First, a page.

Whatever camera you use and whatever type of photographs you normally take, I urge you to try this fun task. Maybe include it as part of your social-distancing daily exercise walk. Take the 1,000 Step Photograph Challenge.
Not my idea; I took up the challenge myself after watching a YouTube video by Thomas Heaton1, a superb landscape photographer based in North East England. He, in turn, was given the challenge by a Norwegian photographer, Oddbjørn Austevik2.
The challenge rules are these:
I did two walks, each time counting 1,000 steps from the first pace outside my front door to step 1,000. I took up the challenge twice because my estate has two main roads in and out and I didn’t want to choose one route over the other.
Route one took me towards a more urban environment. After walking through my estate to the exit, there’s a path alongside a dual-carriageway section to a major roundabout. This ‘Interchange’ sits over the A282, which is the road to and from the Dartford River Crossing and Queen Elizabeth II Bridge, linking Kent with Essex. Unless you’re into traffic photography, there are no opportunities for images here. Nor immediately across the roundabout, where there’s a large petrol station, a fast-food drive-through and more housing.
Luckily, there’s a pedestrian footbridge over a main junction in this direction, providing an over-street viewpoint. I admit to slightly manipulating my route to achieve 1,000 steps at the photographic position. I ‘scouted’ around the area under the footbridge and then, before walking up the steps to the top, stopped and counted them first. This was to ensure I hadn’t mis-calculated somewhere along the way before walking up to the footbridge’s highest point. I like to think this minor tweaking of my route didn’t infringe the spirit of the rules.
If only my photograph was as good as my counting. I thought I was being clever, biding my time for an interesting scene to unfold. But with just seconds to go I had to take what I could get. As you can see, route one’s photo (straight out of camera, unedited jpeg) turned out to be a dud.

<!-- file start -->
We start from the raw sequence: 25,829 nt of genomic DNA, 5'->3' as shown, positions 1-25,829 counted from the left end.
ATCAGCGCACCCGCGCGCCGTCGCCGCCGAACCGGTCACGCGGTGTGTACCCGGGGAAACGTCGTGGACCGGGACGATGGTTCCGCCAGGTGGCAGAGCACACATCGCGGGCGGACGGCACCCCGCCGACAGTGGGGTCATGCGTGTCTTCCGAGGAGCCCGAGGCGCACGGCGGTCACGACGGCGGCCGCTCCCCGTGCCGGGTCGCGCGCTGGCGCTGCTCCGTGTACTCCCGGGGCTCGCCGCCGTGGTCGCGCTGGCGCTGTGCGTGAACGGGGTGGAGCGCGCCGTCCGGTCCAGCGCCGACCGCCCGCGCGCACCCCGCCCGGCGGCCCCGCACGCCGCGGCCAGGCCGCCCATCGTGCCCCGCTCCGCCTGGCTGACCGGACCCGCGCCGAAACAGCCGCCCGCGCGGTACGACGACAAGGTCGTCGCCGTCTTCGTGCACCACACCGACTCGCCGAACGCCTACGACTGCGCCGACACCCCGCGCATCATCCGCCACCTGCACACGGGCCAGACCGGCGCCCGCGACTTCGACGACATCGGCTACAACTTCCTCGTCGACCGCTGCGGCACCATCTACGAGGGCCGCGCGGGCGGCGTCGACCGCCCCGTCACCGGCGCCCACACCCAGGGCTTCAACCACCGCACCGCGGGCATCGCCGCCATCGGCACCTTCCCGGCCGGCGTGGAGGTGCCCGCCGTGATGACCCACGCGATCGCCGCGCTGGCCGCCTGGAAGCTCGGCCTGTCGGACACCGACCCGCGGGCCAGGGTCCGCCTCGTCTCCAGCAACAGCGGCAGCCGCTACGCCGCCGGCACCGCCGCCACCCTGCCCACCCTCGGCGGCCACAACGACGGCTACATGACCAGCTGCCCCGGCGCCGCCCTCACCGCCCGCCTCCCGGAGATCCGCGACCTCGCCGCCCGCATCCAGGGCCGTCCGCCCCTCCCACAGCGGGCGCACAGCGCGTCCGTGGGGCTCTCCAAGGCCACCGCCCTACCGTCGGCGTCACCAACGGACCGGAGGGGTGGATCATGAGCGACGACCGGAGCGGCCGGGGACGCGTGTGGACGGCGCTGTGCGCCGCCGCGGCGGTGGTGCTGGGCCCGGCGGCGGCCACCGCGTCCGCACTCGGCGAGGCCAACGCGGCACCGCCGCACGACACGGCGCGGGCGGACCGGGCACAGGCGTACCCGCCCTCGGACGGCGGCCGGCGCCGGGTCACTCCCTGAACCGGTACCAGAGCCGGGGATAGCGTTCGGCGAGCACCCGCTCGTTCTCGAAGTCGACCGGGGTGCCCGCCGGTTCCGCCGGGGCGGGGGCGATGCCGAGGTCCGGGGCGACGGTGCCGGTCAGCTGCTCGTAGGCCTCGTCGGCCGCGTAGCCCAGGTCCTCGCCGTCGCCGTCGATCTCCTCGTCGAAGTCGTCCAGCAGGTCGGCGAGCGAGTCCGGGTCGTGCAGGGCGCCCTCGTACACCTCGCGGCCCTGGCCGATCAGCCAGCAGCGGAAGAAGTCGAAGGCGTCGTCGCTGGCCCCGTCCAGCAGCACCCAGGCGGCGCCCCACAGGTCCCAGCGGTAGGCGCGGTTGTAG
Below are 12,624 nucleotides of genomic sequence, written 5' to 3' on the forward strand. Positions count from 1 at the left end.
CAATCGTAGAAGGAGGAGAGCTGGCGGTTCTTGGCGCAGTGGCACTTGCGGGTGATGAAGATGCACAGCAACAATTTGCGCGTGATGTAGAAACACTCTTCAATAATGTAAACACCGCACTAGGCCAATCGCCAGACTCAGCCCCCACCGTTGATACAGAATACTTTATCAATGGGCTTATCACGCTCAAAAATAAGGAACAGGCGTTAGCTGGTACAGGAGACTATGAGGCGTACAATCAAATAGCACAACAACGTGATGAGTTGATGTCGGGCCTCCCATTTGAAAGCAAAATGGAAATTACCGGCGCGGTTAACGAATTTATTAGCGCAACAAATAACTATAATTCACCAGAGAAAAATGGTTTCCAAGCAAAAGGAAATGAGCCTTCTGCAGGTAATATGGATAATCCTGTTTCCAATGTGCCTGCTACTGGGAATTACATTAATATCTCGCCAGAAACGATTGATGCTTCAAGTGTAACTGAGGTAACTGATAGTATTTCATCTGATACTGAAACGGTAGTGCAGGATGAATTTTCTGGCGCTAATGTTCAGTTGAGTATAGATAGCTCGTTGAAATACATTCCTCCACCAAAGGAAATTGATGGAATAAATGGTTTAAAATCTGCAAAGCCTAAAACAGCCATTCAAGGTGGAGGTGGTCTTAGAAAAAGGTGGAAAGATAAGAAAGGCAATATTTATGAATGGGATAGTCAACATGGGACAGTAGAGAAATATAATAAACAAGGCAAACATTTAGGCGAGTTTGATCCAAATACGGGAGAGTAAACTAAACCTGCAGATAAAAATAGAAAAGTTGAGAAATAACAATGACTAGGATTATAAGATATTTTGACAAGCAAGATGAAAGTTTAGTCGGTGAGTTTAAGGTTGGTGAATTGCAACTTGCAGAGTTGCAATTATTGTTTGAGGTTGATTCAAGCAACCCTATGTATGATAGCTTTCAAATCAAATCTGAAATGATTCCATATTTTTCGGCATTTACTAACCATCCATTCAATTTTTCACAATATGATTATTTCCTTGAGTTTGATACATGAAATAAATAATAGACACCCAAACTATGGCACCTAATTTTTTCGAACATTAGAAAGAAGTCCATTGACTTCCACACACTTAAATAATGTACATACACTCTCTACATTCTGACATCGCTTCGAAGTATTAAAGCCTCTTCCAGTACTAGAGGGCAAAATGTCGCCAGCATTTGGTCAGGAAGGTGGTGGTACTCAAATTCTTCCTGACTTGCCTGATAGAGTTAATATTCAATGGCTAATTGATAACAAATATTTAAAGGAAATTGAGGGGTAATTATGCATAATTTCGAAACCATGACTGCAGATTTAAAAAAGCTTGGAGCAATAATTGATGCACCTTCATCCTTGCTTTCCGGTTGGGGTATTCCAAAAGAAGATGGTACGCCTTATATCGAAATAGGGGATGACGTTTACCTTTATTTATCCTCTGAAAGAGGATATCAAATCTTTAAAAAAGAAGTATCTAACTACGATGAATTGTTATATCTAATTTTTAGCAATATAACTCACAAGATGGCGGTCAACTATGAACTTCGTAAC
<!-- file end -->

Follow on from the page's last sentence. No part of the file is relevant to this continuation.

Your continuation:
I tried route two the following day. The walk through my estate in this direction leads to a slightly more rural landscape. Once across the pedestrian crossing, straight ahead is some open land. Here I had two options: left-diagonal down and across the field to a view of the River Thames and the Queen Elizabeth II Bridge; or remain on a straight(ish) line to the entrance of the local hospital, Darent Valley (DVH). I paused in the middle of the field and questioned whether I really wanted to walk across the front of DVH, especially during our current challenging times. After all, I wasn’t a photojournalist looking for a story shot; this was just supposed to be a fun challenge. Today, photographing outside the entrance of DVH just felt inappropriate3. So, I chose left-diagonal down and across to a view of the Thames and bridge.
For this shot, I was determined not to try and act clever. I would simply take the appropriate amount of time, within the 3 minutes rule, to survey the scene. I’d identify as good a composition as the 1,000-step spot gave me at the time of shooting, decide upon and set up my preferred exposure, then capture the image.
Success: photograph taken as planned. Which means that, regarding route two’s picture, I’ve got no excuse whatsoever. No extenuating circumstances, no hoped-for action that didn’t happen, just an even more dud (straight out of camera, unedited jpeg) picture.
But no matter. Despite two…let’s call them uninspiring photographs that I managed to bungle, I must say I thoroughly enjoyed doing the 1,000 Step Photograph Challenge and will certainly be doing it again in the near future.
And if you’re anything like me and get as much joy from the process of capturing images as seeing the final printed, published or social-media shared results, do give this challenge a go yourself. If for no other reason than to bring even more fun into your photography. And why not also share your photographs – if you dare.